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Wild ride for dissolving pulp

As commodity dissolving pulp (DP) dropped from 2011’s heady highs of $2,650 on the spot market and contract prices in the $1,500 range, two Canadian mills that planned to get into DP production slid their timelines to the right. Fortress...


October 1, 2013
By Pulp & Paper Canada

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As commodity dissolving pulp (DP) dropped from 2011’s heady highs of $2,650 on the spot market and contract prices in the $1,500 range, two Canadian mills that planned to get into DP production slid their timelines to the right.
Fortress Paper eased off on its original plan to convert its Lebel-sur-Quevillon mill, which it purchased from Domtar in 2012, to a DP mill. “Due to changing economics and market conditions, there is no assurance that the [Lebel-sur-Quevillon] mill project will proceed to completion as previously planned,” stated Chad Wasilenkoff, CEO, in a May 2013 press release.
By July, however, Wasilenkoff was more upbeat. “We continue to make progress on finalizing a new financial structure [for Lebel-sur-Quevillon] which will include new equity partners. We hope to be in a position to provide more details on this in September. At this point we remain confident that an acceptable structure will be found and that the project will continue as planned.”
The plan is to equip the Lebel-sur-Quevillon mill with the capacity to produce 250,000 tonnes a year of DP.
Paper Excellence had intended to launch an 18-month conversion of its Prince Albert pulp mill, and begin producing upward of 1,000 tonnes a day of DP by the end of 2012. The company purchased the shuttered pulp mill in April 2011. But then, because of the slide in DP market prices, Paper Excellence attempted to renegotiate its non-compete agreement with Domtar (a former owner of the mill) for making paper pulp. In the end, however, Paper Excellence decided to cancel the revised plan to produce market-grade pulp.
“We had several conversations about the non-compete agreement. We established the fact a couple of months ago that we would go ahead with the conversion and DP production.
“We are now essentially embarking on that process to do what we were going to do a year and a half ago. We have people working on the mill and we are negotiating to bring in major pieces of equipment for the mill,” says Dale Paterson, vice-president operations, Paper Excellence and general manager for the Prince Albert mill.
The mill will be ready to make DP by about the end of 2014. “Now the plan is 650 tonnes a day of production. The reason for this is that at 650 tonnes a day, there are no changes required for the steam plant. For 1,000 tonnes a day, the steam plant would require substantial changes,” Paterson explains, although he foresees being able to nudge up the output to 700 tonnes a day.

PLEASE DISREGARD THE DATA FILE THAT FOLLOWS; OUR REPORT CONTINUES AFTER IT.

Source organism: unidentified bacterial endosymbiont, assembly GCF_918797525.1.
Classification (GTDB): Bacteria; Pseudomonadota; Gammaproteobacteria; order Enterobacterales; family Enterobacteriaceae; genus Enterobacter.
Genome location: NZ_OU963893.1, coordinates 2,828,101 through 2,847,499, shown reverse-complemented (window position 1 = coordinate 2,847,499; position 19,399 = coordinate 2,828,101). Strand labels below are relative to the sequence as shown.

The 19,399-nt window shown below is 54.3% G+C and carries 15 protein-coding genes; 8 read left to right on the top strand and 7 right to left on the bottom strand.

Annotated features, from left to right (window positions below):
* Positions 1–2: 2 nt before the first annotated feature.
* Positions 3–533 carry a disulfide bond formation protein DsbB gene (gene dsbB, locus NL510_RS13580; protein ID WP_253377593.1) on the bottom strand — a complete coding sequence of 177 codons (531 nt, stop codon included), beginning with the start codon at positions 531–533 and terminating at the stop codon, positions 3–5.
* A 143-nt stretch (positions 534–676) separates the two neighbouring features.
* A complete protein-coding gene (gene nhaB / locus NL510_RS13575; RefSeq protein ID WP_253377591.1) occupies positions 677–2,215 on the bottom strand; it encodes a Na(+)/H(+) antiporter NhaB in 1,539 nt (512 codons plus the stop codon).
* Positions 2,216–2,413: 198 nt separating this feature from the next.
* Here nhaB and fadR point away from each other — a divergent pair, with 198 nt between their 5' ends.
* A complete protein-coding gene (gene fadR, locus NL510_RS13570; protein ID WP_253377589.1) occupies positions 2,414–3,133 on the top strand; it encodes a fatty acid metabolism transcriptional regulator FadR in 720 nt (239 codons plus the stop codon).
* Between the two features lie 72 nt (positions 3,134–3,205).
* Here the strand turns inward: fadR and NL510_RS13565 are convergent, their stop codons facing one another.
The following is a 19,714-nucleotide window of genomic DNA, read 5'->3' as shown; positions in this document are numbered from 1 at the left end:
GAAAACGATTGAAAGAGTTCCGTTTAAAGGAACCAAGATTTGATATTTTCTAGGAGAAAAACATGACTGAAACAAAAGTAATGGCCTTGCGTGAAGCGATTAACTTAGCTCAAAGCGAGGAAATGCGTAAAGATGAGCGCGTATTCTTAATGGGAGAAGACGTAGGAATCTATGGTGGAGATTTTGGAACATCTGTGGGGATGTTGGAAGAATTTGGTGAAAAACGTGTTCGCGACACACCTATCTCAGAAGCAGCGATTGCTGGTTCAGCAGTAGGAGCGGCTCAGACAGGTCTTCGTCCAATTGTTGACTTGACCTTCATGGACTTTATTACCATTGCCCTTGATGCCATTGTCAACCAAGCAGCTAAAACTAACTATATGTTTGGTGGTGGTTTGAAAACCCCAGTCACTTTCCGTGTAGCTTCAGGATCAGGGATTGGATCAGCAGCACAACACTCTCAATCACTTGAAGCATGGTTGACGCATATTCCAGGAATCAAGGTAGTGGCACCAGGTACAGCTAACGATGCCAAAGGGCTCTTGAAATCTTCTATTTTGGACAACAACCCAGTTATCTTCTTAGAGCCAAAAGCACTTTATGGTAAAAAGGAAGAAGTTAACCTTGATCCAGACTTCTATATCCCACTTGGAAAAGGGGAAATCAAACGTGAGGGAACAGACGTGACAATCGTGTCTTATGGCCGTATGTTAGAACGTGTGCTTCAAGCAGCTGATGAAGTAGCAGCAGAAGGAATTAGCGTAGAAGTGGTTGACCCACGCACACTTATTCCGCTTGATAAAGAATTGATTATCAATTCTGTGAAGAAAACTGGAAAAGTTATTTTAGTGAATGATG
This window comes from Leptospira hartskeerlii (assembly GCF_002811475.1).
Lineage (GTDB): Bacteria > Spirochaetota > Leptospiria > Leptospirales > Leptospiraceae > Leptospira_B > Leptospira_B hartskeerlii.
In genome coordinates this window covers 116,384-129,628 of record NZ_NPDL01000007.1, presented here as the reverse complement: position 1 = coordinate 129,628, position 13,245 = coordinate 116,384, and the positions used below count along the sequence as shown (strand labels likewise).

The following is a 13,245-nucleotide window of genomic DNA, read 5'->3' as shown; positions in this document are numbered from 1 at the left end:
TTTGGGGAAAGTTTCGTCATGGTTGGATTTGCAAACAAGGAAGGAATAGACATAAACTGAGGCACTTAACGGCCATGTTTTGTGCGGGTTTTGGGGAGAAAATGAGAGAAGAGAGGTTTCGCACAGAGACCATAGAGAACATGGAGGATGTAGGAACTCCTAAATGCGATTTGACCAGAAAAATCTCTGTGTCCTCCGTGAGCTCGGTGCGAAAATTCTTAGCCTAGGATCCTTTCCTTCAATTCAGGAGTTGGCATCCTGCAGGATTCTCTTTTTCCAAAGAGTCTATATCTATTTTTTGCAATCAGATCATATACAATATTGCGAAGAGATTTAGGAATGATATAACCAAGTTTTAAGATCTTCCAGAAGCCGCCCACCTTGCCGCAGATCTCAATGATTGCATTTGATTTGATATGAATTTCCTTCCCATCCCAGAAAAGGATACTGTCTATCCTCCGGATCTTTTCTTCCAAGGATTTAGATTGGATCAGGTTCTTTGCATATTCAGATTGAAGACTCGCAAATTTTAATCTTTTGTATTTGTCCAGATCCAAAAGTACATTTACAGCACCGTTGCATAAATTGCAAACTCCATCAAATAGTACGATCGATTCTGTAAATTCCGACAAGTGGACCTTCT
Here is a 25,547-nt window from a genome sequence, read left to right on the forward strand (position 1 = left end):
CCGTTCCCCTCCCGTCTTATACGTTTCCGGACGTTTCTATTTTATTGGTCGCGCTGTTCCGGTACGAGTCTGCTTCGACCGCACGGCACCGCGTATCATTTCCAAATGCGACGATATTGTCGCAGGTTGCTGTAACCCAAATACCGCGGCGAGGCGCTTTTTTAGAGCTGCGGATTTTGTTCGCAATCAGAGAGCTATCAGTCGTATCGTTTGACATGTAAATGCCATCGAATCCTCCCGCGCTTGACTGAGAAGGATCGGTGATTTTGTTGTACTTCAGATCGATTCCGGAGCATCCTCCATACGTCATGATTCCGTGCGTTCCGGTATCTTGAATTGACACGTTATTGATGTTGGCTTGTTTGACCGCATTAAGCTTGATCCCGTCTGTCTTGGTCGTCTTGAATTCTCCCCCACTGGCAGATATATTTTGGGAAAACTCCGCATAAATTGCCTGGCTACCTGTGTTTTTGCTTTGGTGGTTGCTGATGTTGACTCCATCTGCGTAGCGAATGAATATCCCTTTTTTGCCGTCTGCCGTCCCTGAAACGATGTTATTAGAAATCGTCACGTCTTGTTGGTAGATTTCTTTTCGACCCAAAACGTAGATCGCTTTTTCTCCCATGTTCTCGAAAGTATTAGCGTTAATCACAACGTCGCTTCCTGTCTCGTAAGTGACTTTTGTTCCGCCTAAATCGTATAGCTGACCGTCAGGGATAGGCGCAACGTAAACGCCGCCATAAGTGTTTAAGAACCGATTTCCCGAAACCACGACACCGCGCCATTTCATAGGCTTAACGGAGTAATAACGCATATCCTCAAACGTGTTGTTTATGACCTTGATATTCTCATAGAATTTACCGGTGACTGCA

Paterson notes that the Prince Albert mill will be able to produce DP in a continuous process using a Kamyr digester. “This is a first in North America for DP and only the second mill globally that will be able to do this.”
The DP market is growing at an annual rate of between 9% and 12% but high production relative to demand is keeping prices down. “Pricing remains near trough lows at around $875 per tonne delivered to China. Since peak pricing in 2011 prices have declined as new capacity has announced and come online,” Wasilenkoff says.
This is keeping a lot of mills in the red. “We believe that approximately 50% of the global production is losing money at these current prices and thus it is not sustainable for the long term,” Wasilenkoff adds.
“I would bet that all the Chinese mills are losing money at this time. I’m told that their cash costs are $1,000 to $1,200 a tonne,” says Brian McClay, principal consultant at Brian McClay & Associés Inc., a Montreal-based pulp and paper competitive intelligence consultancy.
On the positive side, notes Wasilenkoff, “Most of the planned new capacity is already on-line. Some of the Chinese mills have swung back to paper pulps for now. We believe their cost structure is between $1,000 and $1,200 per tonne and thus they need a material recovery in prices prior to swinging back to DP.”
For example, says McClay, “The Tiger Group’s Huaihua mill was a 400,000 tonne-per-year paper pulp mill, but it switched to 300,000 tonne-per-year DP production in Q2 2012. It then switched back to paper pulp in Q2 2013.”

Producers will regain the upper hand